The undocumented Indian tradition of candied jewellery for Makar Sankranti

The undocumented Indian tradition of candied jewellery for Makar Sankranti

An Indian expatriate’s memory of halwa dagine and how she preserves the winter tradition

Halwa Dagine
Halwa Dagine Image Credit: Supplied/Gitjanjali Damodare

Dubai: Everyone uses sugar in their coffee or dessert, but sugar to make jewellery? You read that right. Women in the western Indian state of Maharashtra celebrate Sankranti, a winter harvest festival with a unique tradition. They wear halwa dagine, or jewellery made using sugared candies. Here halwa means sugared candies, and dagine means jewellery in the Indian regional language Marathi.

Gulf News Food team caught up with a 30-year-old Indian expatriate from Maharashtra, Geetanjali Damodare. She explained the tradition: “Halwa dagine is worn by newly-wed women on Sankranti. On this day, women of the household and neighbouring houses gather, dressed in festive black nine-yard sarees (a traditional Indian attire, with pleats). Then, they exchange haldi (turmeric powder), kumkum (vermillion powder) and gifts amongst themselves. They also eat sweets called til gul, made of jaggery and sesame seeds.”

Gitanjali Damodare

“We also exchange a celebratory greeting, which goes by ‘til gul ghya aani gud gud bola’, which translates to eat sweet treats and speak kindly.” The saying symbolises strengthening relationships by saying kind words and doing good deeds.

When Damodare moved from Mumbai, India, to Dubai in November 2019 after her marriage, she was looking forward to celebrating the festival for the first time in the UAE. However, she has not celebrated Sankranti and worn halwa dagine yet. “I could not celebrate it here because the festival requires a gathering of women, and I cannot have that here, as I would, back at home (India).” This has not deterred her festive spirit, and she looks forward to wearing halwa dagine on Sankranti whenever she can visit home (India) and wishes it is soon.

The dying art form and its preservation

A few online resources or historians talk about halwa dagine. It is one of those traditions passed down orally from one generation to another, with little to no documentation of its history or origin. For Damodare, she grew up seeing women in her neighbourhood wear and make this candied jewellery. A mechanical engineer by qualification, she enjoys arts and crafts, and that's how she got drawn to making halwa dagine early. She found making these unique jewellery pieces fascinating and felt responsible for carrying forward this tradition, which is fading away.

Damodare makes halwa dagine at her Dubai residence. “I learnt to make these pieces of jewellery from my friend’s mother back in Mumbai and also used to retail it.” The art form is not complicated but does require patience and time.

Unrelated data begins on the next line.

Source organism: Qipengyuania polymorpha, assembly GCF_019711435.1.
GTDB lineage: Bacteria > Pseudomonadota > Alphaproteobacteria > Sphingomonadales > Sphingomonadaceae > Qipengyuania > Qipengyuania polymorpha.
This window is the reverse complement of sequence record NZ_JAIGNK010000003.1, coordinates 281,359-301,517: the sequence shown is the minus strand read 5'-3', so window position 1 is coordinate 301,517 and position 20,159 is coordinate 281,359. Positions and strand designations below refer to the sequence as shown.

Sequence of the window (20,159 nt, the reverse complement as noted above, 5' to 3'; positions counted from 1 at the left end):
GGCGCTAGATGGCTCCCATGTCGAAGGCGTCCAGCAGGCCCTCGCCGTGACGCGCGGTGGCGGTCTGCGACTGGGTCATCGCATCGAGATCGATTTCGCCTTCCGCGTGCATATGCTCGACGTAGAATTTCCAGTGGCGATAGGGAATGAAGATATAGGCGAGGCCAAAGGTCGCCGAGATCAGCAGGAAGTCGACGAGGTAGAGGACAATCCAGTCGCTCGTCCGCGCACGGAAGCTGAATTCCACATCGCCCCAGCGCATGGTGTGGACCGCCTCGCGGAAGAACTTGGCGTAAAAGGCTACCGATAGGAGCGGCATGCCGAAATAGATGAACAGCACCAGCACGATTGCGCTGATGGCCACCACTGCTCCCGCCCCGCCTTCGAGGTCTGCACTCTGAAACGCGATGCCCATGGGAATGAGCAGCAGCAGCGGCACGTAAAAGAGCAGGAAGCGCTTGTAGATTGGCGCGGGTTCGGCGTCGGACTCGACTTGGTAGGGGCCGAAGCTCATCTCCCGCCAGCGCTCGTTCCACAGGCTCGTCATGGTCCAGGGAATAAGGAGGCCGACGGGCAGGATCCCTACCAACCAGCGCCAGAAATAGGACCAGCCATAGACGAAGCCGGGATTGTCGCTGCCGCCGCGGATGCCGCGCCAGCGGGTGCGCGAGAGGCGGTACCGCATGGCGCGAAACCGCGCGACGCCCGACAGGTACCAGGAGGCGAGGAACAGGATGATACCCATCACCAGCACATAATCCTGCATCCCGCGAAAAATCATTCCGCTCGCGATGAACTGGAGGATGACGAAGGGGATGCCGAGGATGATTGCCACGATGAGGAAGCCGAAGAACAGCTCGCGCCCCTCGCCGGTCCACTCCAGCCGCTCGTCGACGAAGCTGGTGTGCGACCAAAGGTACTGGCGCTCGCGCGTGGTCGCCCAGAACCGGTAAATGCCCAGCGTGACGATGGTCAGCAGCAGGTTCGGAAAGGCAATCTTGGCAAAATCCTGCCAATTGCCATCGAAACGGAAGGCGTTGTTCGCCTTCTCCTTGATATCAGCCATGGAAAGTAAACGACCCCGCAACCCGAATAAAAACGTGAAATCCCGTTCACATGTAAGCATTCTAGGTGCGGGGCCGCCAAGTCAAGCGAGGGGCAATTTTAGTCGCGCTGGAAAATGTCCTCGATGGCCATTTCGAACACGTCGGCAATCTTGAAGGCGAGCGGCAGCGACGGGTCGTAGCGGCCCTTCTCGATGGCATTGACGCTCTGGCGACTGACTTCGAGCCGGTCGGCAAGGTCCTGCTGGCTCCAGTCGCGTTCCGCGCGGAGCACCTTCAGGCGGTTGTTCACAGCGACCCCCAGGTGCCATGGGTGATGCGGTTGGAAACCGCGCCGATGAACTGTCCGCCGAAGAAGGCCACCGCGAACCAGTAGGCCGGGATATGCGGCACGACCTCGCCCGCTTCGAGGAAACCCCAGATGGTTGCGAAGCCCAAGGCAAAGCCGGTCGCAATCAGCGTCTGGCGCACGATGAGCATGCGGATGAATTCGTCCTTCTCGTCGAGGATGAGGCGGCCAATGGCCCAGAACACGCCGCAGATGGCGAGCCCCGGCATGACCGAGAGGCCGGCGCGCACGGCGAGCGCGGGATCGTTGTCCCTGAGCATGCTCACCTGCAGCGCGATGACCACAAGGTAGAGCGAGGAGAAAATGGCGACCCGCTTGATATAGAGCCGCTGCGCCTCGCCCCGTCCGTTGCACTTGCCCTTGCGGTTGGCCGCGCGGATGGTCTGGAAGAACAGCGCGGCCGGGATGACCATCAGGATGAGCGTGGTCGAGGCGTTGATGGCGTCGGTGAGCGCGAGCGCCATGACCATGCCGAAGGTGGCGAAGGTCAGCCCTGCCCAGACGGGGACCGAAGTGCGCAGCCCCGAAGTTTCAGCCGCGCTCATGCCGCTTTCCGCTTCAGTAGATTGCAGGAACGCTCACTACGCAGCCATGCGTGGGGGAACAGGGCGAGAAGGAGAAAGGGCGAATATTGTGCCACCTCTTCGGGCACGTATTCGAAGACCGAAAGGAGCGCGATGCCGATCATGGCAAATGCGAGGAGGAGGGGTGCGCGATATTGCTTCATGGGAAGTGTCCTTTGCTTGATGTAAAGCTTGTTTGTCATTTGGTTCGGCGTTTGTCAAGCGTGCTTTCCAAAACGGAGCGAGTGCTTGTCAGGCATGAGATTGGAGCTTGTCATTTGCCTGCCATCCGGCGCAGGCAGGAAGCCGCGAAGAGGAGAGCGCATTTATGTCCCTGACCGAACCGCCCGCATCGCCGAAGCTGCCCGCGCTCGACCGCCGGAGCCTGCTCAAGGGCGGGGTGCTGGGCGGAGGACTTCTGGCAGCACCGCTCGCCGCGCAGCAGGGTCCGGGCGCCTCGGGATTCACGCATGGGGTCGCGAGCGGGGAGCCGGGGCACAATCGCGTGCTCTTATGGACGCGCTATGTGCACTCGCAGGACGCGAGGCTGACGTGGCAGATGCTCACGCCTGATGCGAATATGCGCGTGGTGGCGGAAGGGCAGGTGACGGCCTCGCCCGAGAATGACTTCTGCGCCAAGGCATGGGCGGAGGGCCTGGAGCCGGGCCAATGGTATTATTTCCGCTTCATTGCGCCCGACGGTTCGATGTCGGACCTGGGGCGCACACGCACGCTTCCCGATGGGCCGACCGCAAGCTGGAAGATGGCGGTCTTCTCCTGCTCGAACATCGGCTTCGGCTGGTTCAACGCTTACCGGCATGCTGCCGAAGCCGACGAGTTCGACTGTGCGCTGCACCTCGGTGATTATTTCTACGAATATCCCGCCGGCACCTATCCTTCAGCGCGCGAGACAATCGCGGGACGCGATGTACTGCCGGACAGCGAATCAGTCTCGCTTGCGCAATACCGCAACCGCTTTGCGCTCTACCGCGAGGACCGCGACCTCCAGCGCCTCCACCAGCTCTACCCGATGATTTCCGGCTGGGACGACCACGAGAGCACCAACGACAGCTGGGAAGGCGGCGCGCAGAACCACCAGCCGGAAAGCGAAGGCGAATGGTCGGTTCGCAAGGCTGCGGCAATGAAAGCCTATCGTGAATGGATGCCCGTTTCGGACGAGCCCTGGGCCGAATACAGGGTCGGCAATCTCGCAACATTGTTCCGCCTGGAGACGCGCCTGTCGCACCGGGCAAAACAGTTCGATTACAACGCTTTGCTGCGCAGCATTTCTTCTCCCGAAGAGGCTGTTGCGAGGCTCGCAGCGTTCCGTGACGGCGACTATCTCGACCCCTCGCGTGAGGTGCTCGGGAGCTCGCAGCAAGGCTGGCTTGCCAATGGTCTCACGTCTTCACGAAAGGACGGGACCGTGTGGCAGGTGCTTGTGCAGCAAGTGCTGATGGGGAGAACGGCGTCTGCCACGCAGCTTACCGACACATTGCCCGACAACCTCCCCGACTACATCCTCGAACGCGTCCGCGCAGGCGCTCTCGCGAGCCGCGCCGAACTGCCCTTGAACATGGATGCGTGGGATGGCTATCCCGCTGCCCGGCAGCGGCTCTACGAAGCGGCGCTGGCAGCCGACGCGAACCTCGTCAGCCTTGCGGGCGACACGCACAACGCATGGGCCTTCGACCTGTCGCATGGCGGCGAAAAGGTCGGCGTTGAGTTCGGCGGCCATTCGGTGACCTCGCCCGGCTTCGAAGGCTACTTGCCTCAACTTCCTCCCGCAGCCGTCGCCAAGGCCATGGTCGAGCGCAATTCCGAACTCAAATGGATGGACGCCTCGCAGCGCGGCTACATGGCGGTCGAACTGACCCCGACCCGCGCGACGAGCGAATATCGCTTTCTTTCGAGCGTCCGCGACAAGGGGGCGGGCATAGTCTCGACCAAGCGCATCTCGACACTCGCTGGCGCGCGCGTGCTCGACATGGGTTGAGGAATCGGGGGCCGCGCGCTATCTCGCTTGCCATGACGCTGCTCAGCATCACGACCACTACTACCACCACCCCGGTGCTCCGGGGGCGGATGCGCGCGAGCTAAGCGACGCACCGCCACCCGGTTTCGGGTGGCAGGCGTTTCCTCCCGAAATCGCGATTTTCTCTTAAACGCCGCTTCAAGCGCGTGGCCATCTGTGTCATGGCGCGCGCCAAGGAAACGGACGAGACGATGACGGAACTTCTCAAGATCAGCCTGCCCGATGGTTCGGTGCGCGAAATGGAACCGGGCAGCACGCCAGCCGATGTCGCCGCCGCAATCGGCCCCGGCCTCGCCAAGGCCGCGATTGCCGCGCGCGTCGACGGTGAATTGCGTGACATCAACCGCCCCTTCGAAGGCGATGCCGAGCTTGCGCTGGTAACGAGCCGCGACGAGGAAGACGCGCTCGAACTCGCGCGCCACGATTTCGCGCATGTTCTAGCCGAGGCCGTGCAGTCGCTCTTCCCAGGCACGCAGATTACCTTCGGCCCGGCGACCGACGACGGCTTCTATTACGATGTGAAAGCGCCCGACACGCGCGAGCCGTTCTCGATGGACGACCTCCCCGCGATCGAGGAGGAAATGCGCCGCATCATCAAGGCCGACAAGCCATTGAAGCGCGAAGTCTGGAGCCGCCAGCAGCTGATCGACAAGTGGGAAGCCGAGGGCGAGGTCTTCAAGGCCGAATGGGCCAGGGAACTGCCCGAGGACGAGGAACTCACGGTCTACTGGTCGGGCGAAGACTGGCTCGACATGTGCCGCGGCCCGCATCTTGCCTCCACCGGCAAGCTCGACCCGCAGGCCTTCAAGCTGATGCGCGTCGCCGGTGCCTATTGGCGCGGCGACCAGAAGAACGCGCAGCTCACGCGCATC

It is easy to make halwa dagine at home as it requires very few ingredients. Damodare explained that all you need is sesame seeds, sugar and water. First, prepare the sugar syrup and then using a spoon or ladle, drop them on sesame seeds. They will begin to form into a shape like small balls with sharp peaks. Make enough of these peaked balls, depending on the design of the jewellery you are making and then stick them together to form the structure.

You can either make a jewellery set consisting of a neckpiece, earring, nose ring or even design a standalone piece. Any jewellery worn from head to toe can be made using sugared candies. Standalone jewellery pieces such as necklaces, pairs of earrings, bangles, kamar band or waistbands, upper armbands, bracelets are also popularly worn by women celebrating their first Sankrant after marriage.

Can you eat these earrings?

Yes and no. That’s right. Damodare explained that these jewellery pieces were made using edible glue many years back or simply stuck together when still warm. However, with time and demand for newer designs, halwa dagine makers started using non-edible adhesives. So, not all halwa dagine these days are edible. The non-edibles are usually disposed near a religious site or immersed in water, after their first use. Since they are made with sugar, they melt away.

A small Instagram community keeping #halwadagine alive

Unlike the popularity of other Indian festive traditions, Halwa Dagine remains largely undocumented. Damodare said: “It is prevalent in Maharashtra, but this art form and celebration is dying.”

Sighting a possible reason, she added: “Many newly-wed women are not able to celebrate Sankranti and wear halwa dagine because, like me, they are all far away from their home.” However, a small community on Instagram keeps this tradition alive, and maybe this will become a trend, too, just like other viral social trends. []

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